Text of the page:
Onions are usually planted as 'sets' (small onions) in rows 15 cm apart and 15 cm between 'sets' or maybe even more space if possible. This allows more food and water for each bulb and makes hoeing between them easier. The sets are available in early spring. Insert only the bottom half or use a handful of sand to keep the them upright. Birds tend to pull them up so keep checking and re-plant any that have been disturbed. Alternatively they can be brought on in modules so that they have developed a root system before planting out.
Japanese varieties available in late autumn, are planted in October/November and they are ready to harvest earlier the following summer.
When the bulbs are mature the tops turn yellow and die back. They must be allowed to shrivel completely so that there is no moisture left in the old topgrowth. Bending the tops over used to be the standard advice to encourage the bulbs to ripen, but this damages the tissues and allows rotting organisms to enter, so it should be avoided. Some growers ease the bulbs up slightly with a fork to encourage this dieback by breaking the roots. After lifting leave them on wire mesh and covered to keep the rain off, but with a good flow of air around them; in a few weeks they can be strung up, placed in net bags (the ones oranges come in are useful) or stacked in mesh trays, in a cool dry place for storage. Only keep bulbs with completely dry tops, any with thick necks will retain some moisture and will rot in storage - use these right away.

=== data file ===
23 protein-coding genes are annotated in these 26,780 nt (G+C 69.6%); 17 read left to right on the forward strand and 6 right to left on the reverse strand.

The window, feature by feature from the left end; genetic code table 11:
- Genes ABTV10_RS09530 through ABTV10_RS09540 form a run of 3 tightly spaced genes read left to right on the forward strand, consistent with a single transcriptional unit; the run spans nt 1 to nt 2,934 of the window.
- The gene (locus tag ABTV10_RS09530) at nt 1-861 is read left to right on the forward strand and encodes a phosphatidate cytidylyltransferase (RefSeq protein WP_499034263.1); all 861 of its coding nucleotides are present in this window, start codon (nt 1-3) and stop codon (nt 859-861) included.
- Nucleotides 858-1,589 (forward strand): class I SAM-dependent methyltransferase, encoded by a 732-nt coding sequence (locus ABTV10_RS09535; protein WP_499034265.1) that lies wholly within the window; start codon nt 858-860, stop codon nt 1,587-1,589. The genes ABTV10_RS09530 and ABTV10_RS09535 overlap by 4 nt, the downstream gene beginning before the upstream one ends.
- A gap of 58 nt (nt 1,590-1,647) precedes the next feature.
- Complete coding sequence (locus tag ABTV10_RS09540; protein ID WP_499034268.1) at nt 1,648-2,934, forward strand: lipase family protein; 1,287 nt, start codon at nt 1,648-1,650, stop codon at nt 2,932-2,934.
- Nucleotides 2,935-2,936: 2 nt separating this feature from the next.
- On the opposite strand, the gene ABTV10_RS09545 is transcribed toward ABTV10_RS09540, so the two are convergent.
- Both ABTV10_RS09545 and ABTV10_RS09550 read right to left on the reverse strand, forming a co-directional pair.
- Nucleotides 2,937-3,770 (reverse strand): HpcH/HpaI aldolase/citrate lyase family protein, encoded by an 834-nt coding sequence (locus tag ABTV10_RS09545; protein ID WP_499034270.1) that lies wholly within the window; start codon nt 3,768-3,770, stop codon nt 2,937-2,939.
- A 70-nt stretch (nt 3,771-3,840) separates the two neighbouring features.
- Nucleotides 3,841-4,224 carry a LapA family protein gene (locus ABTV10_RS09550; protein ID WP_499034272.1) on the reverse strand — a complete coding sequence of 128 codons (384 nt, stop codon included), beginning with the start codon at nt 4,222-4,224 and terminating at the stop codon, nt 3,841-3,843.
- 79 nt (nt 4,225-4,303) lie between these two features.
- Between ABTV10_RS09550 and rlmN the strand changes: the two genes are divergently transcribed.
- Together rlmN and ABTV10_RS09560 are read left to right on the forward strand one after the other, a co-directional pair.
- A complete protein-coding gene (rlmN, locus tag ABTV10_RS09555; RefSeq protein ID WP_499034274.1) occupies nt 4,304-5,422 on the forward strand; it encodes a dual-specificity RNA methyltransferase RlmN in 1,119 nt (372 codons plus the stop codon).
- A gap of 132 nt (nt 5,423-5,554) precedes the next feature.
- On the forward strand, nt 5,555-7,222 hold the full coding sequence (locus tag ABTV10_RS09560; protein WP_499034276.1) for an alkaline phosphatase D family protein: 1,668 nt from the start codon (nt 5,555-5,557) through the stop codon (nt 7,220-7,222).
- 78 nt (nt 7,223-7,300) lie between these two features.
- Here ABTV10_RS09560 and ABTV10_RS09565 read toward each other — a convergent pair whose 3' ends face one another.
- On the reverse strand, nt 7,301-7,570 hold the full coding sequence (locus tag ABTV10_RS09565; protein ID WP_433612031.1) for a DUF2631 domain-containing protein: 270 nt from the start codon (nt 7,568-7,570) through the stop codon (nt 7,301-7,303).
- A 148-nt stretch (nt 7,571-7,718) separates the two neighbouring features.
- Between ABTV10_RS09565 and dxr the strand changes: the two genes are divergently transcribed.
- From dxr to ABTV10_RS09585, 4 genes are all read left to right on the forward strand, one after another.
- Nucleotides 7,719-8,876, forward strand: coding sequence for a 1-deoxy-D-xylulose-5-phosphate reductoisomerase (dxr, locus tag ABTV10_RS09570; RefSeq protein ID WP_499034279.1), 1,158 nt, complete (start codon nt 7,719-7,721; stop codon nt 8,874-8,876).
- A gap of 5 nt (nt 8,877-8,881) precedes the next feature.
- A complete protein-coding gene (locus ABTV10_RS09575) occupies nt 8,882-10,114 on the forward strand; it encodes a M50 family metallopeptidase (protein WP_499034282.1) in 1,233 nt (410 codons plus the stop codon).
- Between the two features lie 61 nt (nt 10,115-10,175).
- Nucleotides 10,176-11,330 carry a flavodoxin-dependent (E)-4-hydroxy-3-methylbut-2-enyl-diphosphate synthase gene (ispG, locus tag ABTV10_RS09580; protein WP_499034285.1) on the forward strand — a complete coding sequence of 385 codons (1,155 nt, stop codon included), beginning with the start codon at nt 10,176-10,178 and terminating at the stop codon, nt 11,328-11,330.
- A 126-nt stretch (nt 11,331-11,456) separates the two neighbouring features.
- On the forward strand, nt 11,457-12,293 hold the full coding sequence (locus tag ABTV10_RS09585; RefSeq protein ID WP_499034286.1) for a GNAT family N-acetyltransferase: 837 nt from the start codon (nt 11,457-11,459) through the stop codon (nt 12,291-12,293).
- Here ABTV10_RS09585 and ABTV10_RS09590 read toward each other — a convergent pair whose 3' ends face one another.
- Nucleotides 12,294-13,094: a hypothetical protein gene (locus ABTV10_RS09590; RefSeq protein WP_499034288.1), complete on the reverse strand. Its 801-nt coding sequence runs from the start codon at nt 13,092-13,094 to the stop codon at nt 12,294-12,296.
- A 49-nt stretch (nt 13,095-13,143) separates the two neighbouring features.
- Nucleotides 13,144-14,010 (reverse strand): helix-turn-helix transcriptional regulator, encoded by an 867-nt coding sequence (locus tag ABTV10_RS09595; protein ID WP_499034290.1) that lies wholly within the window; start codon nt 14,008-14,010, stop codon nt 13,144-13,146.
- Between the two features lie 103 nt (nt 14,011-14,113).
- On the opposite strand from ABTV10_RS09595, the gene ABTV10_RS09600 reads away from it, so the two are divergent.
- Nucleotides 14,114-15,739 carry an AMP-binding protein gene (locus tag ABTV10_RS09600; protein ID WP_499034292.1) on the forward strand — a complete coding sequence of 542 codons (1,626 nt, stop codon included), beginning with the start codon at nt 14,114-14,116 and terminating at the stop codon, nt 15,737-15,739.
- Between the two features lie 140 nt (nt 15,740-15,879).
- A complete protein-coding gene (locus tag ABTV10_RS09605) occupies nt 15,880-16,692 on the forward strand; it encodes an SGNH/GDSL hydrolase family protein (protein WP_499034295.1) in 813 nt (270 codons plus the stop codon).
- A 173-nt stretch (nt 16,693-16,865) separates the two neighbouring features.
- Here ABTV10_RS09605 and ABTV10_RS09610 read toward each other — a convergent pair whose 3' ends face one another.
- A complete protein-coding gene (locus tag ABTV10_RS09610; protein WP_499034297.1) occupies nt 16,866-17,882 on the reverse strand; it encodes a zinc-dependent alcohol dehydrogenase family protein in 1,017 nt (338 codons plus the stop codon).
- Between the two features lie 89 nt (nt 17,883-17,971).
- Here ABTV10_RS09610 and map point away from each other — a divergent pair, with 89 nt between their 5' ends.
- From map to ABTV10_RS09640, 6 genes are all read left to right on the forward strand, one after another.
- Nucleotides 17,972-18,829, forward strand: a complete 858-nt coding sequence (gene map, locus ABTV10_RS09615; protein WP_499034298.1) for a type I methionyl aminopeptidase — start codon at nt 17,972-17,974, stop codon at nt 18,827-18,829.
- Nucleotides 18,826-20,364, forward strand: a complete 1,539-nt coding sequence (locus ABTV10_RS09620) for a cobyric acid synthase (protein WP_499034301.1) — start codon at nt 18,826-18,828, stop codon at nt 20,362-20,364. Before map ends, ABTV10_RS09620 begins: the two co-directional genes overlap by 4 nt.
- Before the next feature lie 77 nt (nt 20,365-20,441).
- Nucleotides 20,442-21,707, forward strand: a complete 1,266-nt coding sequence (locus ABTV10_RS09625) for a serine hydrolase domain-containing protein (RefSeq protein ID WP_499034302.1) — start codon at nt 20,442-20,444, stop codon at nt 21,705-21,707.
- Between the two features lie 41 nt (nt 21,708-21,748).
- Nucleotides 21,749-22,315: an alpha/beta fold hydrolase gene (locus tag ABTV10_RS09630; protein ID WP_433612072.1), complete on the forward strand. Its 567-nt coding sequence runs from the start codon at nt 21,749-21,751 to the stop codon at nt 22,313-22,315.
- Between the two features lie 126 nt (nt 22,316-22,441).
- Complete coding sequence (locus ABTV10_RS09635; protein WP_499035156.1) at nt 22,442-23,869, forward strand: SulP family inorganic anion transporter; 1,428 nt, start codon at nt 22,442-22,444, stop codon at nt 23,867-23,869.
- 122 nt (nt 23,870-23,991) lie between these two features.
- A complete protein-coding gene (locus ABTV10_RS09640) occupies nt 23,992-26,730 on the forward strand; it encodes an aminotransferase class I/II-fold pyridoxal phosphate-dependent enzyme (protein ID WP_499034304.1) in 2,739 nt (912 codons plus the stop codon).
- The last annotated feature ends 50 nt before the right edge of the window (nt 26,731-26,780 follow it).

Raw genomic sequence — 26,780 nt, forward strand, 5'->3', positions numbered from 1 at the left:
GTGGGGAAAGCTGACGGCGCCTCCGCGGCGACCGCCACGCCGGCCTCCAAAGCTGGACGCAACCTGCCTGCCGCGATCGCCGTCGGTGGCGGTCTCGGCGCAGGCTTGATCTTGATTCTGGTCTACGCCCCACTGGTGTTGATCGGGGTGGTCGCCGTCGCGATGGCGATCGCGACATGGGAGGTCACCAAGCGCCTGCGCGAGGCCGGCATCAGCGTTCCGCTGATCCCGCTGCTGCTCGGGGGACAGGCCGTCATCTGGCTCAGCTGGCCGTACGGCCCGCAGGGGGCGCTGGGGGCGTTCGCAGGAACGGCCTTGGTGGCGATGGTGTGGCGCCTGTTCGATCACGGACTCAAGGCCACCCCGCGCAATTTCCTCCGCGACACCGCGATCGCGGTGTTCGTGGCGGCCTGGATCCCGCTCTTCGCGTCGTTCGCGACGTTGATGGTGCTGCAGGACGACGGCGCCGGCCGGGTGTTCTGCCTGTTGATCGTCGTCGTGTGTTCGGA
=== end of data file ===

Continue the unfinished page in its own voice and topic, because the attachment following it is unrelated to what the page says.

Onion Fly (Delia antiqua) - the maggots eat into the bulbs before migrating to the soil where they pupate. Lift and destroy affected plants to prevent pupation.
Thrips - nibble the foliage leaving small spots of dead tissue. Use garlic spray.
Downy Mildew can attack if conditions are present, but planting with good spacing to allow air to circulate should prevent it.
Onion White Rot is the most serious disease and must be avoided if at all possible. Raising from seed should prevent it being brought into the garden.